Teachers vote 98 percent in favour of strike mandate if negotiations fail

SUDBURY––The long educational armistice appears to be over, as teachers’ unions expressed outrage over the decision of the McGuinty government to pass Bill 115, the ‘Putting Students First Act,’ with the assistance of the official opposition Progressive Conservatives. Aside from the Ontario Catholic teachers’ union, which signed a memorandum of agreement with the province in July, teachers across Ontario have voted over 90 percent in favour of strike action.

Teachers assert that Bill 115 is an assault on their democratic rights to collective bargaining, while the government asserts that the provisions of the bill suggesting a two-year wage freeze and allowing the minister to prevent strikes and lockouts are necessary due to the current provincial deficit.

In response to the legislation, Island teachers have been asked to withdraw voluntary services such as extracurricular activities and before and after shift meetings.

“This is not a labour dispute,” stressed Barb Blasuti, president of the Rainbow District School Board local of the Elementary School Teachers’ Federation of Ontario whose membership recently voted 98 percent in favour of a strike mandate. “This is a political protest.”

Ms. Blasuti suggested that Bill 115 has taken away the opportunity to negotiate and replaced collective bargaining rights with the imposition of contract language without input from teachers.

“The (education) minister is selling the public mistruths and half-truths,” asserted Ms. Blasuti. “They are saying there was an opportunity to bargain since last February. That meeting was not bargaining.” Ms. Blasuti noted that the government came into the meeting with teachers to present a fait accompli. “This is what you are going to get: ‘take it or leave it’,” she said. “Normally collective bargaining is a problem-solving exercise and we have kept the doors open to that process.”

Ms. Blasuti said that the teachers are well aware of the financial straits the government finds itself in. “This is not about money,” she said. “This is about democracy and human rights. We teach our students that when you see bullying, you stand up for the victim. When you see injustice, you stand up to it.”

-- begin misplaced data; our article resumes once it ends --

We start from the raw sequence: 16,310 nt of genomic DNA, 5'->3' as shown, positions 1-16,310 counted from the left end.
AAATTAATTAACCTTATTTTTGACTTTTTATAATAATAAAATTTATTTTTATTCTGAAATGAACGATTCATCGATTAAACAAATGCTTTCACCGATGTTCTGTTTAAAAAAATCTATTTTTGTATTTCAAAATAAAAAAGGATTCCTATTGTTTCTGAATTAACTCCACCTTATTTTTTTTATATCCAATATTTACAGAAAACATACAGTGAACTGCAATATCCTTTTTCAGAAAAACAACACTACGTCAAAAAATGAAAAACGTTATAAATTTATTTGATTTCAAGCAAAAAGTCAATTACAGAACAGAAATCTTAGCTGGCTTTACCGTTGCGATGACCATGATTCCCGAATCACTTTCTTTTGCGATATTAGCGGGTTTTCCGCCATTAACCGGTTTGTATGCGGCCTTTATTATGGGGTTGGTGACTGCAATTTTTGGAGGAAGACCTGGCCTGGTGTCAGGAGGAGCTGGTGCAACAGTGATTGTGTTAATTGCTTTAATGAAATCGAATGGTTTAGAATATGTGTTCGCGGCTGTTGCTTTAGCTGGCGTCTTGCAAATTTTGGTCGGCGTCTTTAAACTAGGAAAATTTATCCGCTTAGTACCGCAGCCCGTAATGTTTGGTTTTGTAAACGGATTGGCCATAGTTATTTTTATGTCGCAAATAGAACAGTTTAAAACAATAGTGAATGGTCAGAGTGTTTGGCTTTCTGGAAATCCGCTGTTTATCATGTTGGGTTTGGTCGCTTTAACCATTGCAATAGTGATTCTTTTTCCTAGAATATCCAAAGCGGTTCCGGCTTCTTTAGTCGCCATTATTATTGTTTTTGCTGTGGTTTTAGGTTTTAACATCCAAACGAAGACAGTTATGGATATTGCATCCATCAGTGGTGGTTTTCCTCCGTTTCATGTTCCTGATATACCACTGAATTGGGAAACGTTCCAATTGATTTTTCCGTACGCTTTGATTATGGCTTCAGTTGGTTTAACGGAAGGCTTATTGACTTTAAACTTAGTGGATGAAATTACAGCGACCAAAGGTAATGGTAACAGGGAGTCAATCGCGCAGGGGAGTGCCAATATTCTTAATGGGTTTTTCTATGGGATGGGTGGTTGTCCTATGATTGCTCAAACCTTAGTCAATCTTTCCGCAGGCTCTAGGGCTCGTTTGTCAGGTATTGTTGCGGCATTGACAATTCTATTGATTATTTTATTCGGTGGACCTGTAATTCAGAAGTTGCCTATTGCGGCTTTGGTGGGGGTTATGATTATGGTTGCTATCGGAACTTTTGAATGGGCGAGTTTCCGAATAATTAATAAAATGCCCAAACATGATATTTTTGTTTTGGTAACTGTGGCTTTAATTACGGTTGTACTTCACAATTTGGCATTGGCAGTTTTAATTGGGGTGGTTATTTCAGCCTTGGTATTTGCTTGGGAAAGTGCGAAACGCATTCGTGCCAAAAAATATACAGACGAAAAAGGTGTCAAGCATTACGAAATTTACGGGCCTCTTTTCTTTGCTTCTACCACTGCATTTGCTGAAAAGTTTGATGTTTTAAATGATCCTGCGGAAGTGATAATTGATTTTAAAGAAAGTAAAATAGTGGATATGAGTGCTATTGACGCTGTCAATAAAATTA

For its part, the province has maintained that it will not necessarily force unions back to work should unions not reach agreements with school boards. School boards are still free to negotiate contracts; they just have to be negotiated within the fiscal framework set out by the government.

The government maintains that the provision to force teachers back to work has always been a part of the provincial discussion tables, and, according to Sault Ste Marie MPP David Orazietti in a letter to the Sault Star, “is consistent with the provisions of the Ontario Labour Relations Act.”

It was under these terms that the Ontario’s Catholic teachers’ union came to an agreement with the province. That agreement will see, among other items, a two-year wage freeze, a restructuring of the teachers’ pay grid and the end of teachers’ ability to bank unused sick days. In addition, attendance at professional development days, whether paid or not, will now be optional. The agreement brought some measure of labour peace to 43,000 elementary and secondary teachers in 29 Catholic school boards across Ontario, but some locals were livid that their leadership signed the agreement without a membership vote.

In that agreement, Catholic teachers gave up two unpaid professional development days to preserve the pay grid for younger teachers.

The announcement that the government will not necessarily impose restrictions on the right to strike should unions and school boards not come to agreements by this February brings back a significant measure of uncertainty to the education front.

Ms. Blasuti said that her union is bringing in what they refer to as McGuinty Mondays, where, in addition to teachers in her union being asked to scale back their volunteer contributions, they are being asked to show up for work no more than 30 minutes before they are scheduled to teach and to leave no more than 30 minutes after. “We are also asking that they not attend any meetings before or after the day,” she said. The purpose of these job protests, as she characterized them, is “our way to remind the premier that we have not forgotten.”

These actions will also serve to bring a greater awareness of what teachers bring to the table as part of improving their communities. “Teachers don’t take these actions lightly,” said Ms. Blasuti. “But we have to stand up for our rights. If it is okay to violate our rights today, will it be okay to violate the rights of others tomorrow?”

Ms. Blasuti said that teachers recognize the protest measures will be unpopular. “What would our society be like if no one ever stood up for what is right just because they were worried that people would be upset with them?”

Michael Erskine